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When the Saints Come Marching In

In the early days of November, the holidays of Dia de los Muertos and All Saints’ Day are celebrated all over the world.

As the festivities of Halloween draw to a close on the 31st of October, November dawns bright with other celebrations: Dia de los Muertos and All Saints’ Day. While Halloween can be viewed as a spooky holiday, the days of November first and second are intended to honor the dead.
The tradition of Dia de los Muertos, or the Day of the Dead, is believed to have begun about 3000 years ago, but the present-day celebrations are still an important part of Hispanic culture. During November 1st and 2nd, spirits are believed to come back to visit their living relatives.
To greet them, many cities hold parades that showcase calavera painted faces: skulls drawn with a smile. In contrast with Halloween skulls, calaveras represent the joyful memories of loved ones, and the celebration of both life and death.
The parades are often concurrent with picnics in cemeteries and the cleaning of loved ones’ gravestones.
STA junior Sandra Adams celebrates Dia de los Muertos within her family and parish, but learned about new aspects of it through STA.
“I learned how different places in Mexico celebrate [Dia de los Muertos], because I didn’t know certain places actually do parades and stuff; I didn’t know that was a thing,” Adams said.
To prepare for spirits, families ready multilayered ofrendas for the deceased to encourage the dead to join the celebrations. On top of the ofrenda, photos and personal items rest atop an oilcloth, while the lower portion of the ofrenda contains offerings such as food and marigolds, which guide the spirits through color and scent. The flowers are known as Flor de Muerto, or Flower of the Dead, and are said to symbolize the fragility and beauty of life.
Adams’ family partakes in the creation of the altars, and she often has an ofrenda in her home for the holiday.
“In my house I have a statue of Mary and we put the typical decorations [out], like the yellow flowers with the candles,” Adams said. “We just put everybody we know, like family and friends, and we put their pictures there.”
The holiday is accompanied by other elements, including handmade calavera skulls. Generally made from sugar or clay, the skulls boast bright colors and intricate designs. Papel picado, colored paper banners with cut-out designs, are often created for the occasion as well.
Arguably the most famous calavera is La Calavera Catrina, a female skeleton generally portrayed with a hat. Originally created by José Guadalupe Posada, the skeleton is said to be a modern version of the Aztec goddess of death, Mictecacihuatl, who was believed to preside over funerals and safeguard remains.
While in common use today, La Catrina was originally a political statement. The skeleton’s fancy garb represented the aspirations of some Mexicans to appear wealthy, aristocratic and similar to Europeans. Posada’s satirical portrayal of the calavera conveyed the message that “death is democratic”, and that everyone would be dead regardless of how they appeared. La Catrina was intended as a condemnation of the vanity and greed of the wealthy privileged classes during the Mexican revolution.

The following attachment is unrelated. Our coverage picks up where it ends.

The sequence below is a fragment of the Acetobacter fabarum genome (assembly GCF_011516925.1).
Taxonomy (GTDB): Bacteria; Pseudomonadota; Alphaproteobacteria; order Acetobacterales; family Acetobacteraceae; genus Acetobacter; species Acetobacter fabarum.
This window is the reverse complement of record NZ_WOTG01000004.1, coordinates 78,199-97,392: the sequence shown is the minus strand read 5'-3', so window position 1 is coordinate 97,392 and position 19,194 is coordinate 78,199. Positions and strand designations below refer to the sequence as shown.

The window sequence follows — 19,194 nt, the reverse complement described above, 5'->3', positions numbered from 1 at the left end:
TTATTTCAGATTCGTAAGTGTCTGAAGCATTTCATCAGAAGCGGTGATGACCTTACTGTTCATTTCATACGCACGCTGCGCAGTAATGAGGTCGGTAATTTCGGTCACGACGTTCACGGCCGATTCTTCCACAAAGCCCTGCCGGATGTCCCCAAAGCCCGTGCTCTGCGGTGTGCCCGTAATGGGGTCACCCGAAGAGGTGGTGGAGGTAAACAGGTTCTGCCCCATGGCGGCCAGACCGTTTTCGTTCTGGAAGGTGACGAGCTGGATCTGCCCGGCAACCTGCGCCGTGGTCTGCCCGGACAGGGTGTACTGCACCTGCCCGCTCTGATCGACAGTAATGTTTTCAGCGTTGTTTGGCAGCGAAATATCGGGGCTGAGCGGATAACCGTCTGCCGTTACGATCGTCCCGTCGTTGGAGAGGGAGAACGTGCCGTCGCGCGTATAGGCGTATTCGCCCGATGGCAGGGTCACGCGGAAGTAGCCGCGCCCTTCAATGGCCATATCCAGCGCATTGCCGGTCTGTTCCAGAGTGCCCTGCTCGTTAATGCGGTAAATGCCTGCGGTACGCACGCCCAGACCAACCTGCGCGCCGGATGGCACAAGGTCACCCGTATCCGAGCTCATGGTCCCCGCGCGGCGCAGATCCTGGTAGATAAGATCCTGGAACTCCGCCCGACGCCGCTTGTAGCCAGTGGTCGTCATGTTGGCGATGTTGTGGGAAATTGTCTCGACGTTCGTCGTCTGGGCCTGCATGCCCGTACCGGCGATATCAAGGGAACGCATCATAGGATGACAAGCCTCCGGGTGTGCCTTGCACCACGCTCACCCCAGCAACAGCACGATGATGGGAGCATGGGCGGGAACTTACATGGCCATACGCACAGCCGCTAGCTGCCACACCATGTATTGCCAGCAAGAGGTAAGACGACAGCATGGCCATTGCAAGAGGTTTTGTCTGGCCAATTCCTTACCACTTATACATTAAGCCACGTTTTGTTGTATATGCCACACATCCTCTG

Today, the skeleton is featured in many celebrations, but families have personal traditions associated with the holiday as well. For Adams, that includes honoring those who have passed with a meal.
“Something my family does is that we have certain days where we eat a family member or friend’s favorite food for dinner.”
In the Catholic Church, November 1st also honors the dead through the celebration of All Saints’ day. The Holy Day of Obligation, begun by Pope Boniface IV in 609 AD, focuses on those recognized by the Catholic Church in the canon of saints, but is intended to honor all those who have reached Heaven. Similar to Dia de los Muertos, it features the placement of candles or flowers on graves, and is celebrated in different ways across the globe.
Adams celebrates this holiday as well, although she focuses on it more in terms of her parish than familial celebrations.
Whatever the specific holiday, the early days of November are a time for many to honor those who have passed and gain new cultural awareness.
“It gives everybody an opportunity to learn about different cultures. I feel like that’s important because STA is starting to be a lot more inclusive and diversity is now really prominent, so I feel like students would be interested in learning about [the holiday] and maybe even celebrating it.”
This story contains information from the following sources: United Language Group, Dayofthe dead.holiday, National Geographic, Catholic.org, and Whatcom Museum.

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Chloe Denk, Design Editor
Hi! My name is Chloe Denk and I am a junior at STA. This is my second year on the Dart, and I am thrilled to be one of the design editors! I am excited to be on staff this year and continue to practice my writing, photography, and page design. Outside of classes, I enjoy playing tennis and spending time with my two goldendoodles, LuLu and Tucker. I am a huge bookworm, and my perfect day has to include reading a Jane Austen novel, baking a loaf of chocolate chip banana bread, and binging episodes of Friends. Hope to see you all reading the Dart!  

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